This is not as fanciful as it sounds. Twin studies find unambiguously high heritability in western societies for virtually all personality traits so far tested, including religiosity. In one study, identical twins who had been reared apart were 62 per cent correlated in their answers to a questionnaire about religious fundamentalism; by contrast, non-identical twins - also reared apart - showed just a 2 per cent correlation.
An even more ingenious napkin threat is now being floated. Instead of reading a politician's genome for signs of future disability, why not insert it into an egg and produce a clone of the bloke? Or if cloned Tony Blairs do not appeal, then try celebrities. From a napkin used by Madonna or Britney, you could generate an entirely new version of each without even asking permission of the original, train her as a singer and sit back and rake in the proceeds.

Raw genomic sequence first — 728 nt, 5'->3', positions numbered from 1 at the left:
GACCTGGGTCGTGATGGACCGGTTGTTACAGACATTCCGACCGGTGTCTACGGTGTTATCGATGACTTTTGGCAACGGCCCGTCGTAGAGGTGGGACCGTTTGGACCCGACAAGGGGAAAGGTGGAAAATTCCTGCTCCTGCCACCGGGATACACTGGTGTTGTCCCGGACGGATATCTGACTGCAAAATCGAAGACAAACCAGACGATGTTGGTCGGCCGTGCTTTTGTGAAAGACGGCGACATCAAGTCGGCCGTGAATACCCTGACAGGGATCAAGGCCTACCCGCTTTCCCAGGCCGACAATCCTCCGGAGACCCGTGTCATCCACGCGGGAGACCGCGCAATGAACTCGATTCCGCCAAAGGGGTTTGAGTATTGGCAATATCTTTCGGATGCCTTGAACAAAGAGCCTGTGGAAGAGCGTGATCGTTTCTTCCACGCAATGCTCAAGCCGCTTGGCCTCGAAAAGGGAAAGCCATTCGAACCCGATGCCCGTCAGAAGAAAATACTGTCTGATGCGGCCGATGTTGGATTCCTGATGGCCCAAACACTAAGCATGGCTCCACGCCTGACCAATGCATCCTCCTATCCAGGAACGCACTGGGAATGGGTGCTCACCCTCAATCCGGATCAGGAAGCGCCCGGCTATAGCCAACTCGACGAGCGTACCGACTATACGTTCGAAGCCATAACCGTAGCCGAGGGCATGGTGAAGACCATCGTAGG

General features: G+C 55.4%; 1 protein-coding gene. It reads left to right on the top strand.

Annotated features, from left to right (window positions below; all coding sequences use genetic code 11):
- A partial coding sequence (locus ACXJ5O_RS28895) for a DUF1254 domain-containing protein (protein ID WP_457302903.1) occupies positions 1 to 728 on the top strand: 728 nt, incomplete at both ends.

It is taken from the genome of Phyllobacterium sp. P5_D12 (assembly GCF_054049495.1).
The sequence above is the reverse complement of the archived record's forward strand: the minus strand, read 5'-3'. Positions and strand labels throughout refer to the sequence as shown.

A Californian company (inevitably) has spotted a business opportunity here. For a modest $1,500, the DNA Copyright Institute will analyse and copyright your DNA so as to prevent unauthorised cloning. Gullible celebrities tempted to part with such small change for a modest reassurance should pause to consider if they are not being had. First, DNA cannot be copyrighted because it is not an original work of authorship. Second, reproductive cloning is illegal anyway. Third, given how hard it has proved to sell Nobel prizewinners' sperm and beauty queen ova, it is hard to imagine anybody lending their womb and mothering skills to the far more risky business of raising somebody else's clone. The lesson of reproductive technologies so far is that people use them to overcome their own infertility, not for eugenic purposes. People want their own children, not better children.